Alternatively, was proposal 4 dropped because we had had an intelligent assessment and so much work had been done on cloning vehicles that it was, in effect, already in progress? Of all the projects from 1 to 6, project 4 comes into an area which may lead to patentable discoveries directly—that is, the new cloning vehicles.

I couple with that an issue that, in the view of Sir Michael Stoker and others, is an important one. What is being done to help research into monoclonal antibodies? Those are the purification techniques which may reduce costs by changing the ways of measuring drugs and using molecules as a targeting system. What support is being given to monoclonal antibodies? What is the Government's view about patents in this sphere? Some of those who did the original work in Britain see patents being established in the United States. They are sick about it. They wonder why we have been so slow off the mark and are inclined to blame the NRDC. Again will the Minister comment?

I offer a rather more detailed scenario of the birth and childhood of some of the documents. Conception took place in the minds of people such as Dr. Schuster, the agreeable director of research. Those of us who were on the committee of the indirectly elected European Parliament know that around him he had some very talented people. The hon. Member for Sheffield, Hallam (Mr. Osborn) knows that that group was determined to make good developments on a European basis without advantage to an individual company or country for the sake of the progress of European science. I do not doubt that that was done in good faith.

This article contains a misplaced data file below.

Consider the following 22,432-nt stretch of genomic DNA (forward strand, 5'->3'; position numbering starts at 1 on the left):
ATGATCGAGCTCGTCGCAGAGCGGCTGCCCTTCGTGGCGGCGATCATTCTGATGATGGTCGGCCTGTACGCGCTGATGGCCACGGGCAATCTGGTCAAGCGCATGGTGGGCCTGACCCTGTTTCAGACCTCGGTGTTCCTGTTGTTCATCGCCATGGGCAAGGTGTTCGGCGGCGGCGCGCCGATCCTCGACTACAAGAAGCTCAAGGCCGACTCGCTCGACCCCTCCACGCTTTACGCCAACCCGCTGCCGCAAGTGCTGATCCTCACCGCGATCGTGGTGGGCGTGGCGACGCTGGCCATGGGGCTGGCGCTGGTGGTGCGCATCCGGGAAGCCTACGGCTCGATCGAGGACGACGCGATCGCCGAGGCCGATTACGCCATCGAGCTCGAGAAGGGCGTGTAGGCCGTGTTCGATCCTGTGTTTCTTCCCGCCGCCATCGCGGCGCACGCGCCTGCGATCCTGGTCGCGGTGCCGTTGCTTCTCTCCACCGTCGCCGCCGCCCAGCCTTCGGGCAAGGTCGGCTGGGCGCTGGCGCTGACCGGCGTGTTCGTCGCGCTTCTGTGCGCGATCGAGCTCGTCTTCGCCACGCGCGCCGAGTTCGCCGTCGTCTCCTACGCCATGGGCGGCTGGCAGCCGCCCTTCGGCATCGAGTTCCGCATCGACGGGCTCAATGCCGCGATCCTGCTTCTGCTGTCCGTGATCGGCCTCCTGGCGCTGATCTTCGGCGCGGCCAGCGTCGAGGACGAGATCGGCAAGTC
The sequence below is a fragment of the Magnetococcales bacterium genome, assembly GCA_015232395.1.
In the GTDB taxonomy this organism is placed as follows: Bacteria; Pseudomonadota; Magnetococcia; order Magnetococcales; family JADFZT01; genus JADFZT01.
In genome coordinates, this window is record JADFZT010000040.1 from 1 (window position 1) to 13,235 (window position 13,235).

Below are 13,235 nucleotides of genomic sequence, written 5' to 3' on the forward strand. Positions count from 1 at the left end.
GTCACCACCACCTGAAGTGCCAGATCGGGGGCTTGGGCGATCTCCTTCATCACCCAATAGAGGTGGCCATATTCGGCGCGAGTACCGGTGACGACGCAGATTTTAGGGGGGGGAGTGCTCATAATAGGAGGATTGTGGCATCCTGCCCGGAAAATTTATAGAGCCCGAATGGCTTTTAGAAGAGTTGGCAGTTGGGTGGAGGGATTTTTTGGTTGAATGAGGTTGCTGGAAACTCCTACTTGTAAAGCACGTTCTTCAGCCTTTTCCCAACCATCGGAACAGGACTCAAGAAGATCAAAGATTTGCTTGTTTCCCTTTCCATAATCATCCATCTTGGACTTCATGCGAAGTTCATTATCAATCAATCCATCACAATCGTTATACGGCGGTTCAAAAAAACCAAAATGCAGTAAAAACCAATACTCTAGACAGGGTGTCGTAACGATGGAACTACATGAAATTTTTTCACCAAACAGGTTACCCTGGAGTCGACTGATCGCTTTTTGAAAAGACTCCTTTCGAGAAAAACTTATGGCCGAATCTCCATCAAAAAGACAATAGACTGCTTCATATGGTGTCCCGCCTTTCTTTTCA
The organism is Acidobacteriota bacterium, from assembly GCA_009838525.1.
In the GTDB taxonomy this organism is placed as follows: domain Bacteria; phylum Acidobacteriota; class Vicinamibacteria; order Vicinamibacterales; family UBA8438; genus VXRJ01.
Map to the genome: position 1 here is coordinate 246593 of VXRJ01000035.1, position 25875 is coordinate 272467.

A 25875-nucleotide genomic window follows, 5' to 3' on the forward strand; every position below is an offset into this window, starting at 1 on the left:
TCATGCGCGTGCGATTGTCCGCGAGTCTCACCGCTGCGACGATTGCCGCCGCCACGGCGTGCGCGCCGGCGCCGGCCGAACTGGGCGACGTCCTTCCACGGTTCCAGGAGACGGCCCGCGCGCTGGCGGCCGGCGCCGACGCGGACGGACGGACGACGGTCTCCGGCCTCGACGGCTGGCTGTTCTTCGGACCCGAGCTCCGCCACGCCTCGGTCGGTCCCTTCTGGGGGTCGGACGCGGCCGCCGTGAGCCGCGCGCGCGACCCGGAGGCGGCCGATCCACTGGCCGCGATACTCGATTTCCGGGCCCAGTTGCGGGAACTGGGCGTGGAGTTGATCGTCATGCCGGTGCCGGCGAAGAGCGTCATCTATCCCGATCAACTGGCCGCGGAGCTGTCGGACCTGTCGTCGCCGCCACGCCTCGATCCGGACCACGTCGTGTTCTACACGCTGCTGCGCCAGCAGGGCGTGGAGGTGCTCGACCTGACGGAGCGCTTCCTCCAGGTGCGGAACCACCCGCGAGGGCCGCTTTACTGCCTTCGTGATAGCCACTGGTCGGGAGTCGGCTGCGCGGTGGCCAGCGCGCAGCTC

Why has the Department of Industry, under both Labour and Conservative Governments, said time and again to the Commission that it must wait for the Spinks report? Was it necessary, in such a fast progressing area of work, to say "We must wait for a Government report"? Far too often the Government of the day have given either the excuse or the rationalisation that they must wait for an expert report before taking action. That does not happen to the same extent in France, the United States, Japan or Germany. We may be at a disadvantage to our competitors in fast-moving areas if we for ever take refuge in waiting for this or that committee, however prestigious and distinguished, to report.

The D-G XII motives were wholly honourable, believing that the Community had to concern itself with finite resources and that that should be done on a Community basis. As an example of what has happened in delay I quote Professor Malcolm Lilley, of the University College team in London. He says that non-aqueous enzymes or multiphase environments are an area in which the United Kingdom has the most expertise. The work at University College London is now being supported by the Science Research Council. Professor Lilley says: Unfortunately the delay in the EEC programme has held back the work and the group at UCL are in danger of being overtaken by a group of Japanese workers, one of whom visited UCL for a period several years ago. Here again is the old story of Britain doing so much of the original work and others taking advantage of it.